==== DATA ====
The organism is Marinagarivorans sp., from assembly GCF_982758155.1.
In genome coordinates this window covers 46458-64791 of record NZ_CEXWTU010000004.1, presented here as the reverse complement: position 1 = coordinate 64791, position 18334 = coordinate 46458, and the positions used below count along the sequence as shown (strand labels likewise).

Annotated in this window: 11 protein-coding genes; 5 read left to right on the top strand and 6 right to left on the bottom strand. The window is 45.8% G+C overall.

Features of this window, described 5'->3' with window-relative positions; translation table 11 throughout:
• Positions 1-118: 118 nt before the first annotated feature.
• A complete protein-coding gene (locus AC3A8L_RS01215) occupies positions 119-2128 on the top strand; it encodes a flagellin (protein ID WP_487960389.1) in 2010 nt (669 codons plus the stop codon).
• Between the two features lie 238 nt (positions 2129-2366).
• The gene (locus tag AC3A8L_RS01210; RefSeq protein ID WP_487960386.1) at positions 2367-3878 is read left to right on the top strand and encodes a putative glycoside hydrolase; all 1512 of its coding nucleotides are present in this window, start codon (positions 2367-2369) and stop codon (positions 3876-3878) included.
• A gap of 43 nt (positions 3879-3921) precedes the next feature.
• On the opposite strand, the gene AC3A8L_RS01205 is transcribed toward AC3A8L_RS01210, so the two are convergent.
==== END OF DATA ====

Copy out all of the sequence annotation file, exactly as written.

The organism is Marinagarivorans sp., from assembly GCF_982758155.1.
In genome coordinates this window covers 46458-64791 of record NZ_CEXWTU010000004.1, presented here as the reverse complement: position 1 = coordinate 64791, position 18334 = coordinate 46458, and the positions used below count along the sequence as shown (strand labels likewise).

Annotated in this window: 11 protein-coding genes; 5 read left to right on the top strand and 6 right to left on the bottom strand. The window is 45.8% G+C overall.

Features of this window, described 5'->3' with window-relative positions; translation table 11 throughout:
• Positions 1-118: 118 nt before the first annotated feature.
• A complete protein-coding gene (locus AC3A8L_RS01215) occupies positions 119-2128 on the top strand; it encodes a flagellin (protein ID WP_487960389.1) in 2010 nt (669 codons plus the stop codon).
• Between the two features lie 238 nt (positions 2129-2366).
• The gene (locus tag AC3A8L_RS01210; RefSeq protein ID WP_487960386.1) at positions 2367-3878 is read left to right on the top strand and encodes a putative glycoside hydrolase; all 1512 of its coding nucleotides are present in this window, start codon (positions 2367-2369) and stop codon (positions 3876-3878) included.
• A gap of 43 nt (positions 3879-3921) precedes the next feature.
• On the opposite strand, the gene AC3A8L_RS01205 is transcribed toward AC3A8L_RS01210, so the two are convergent.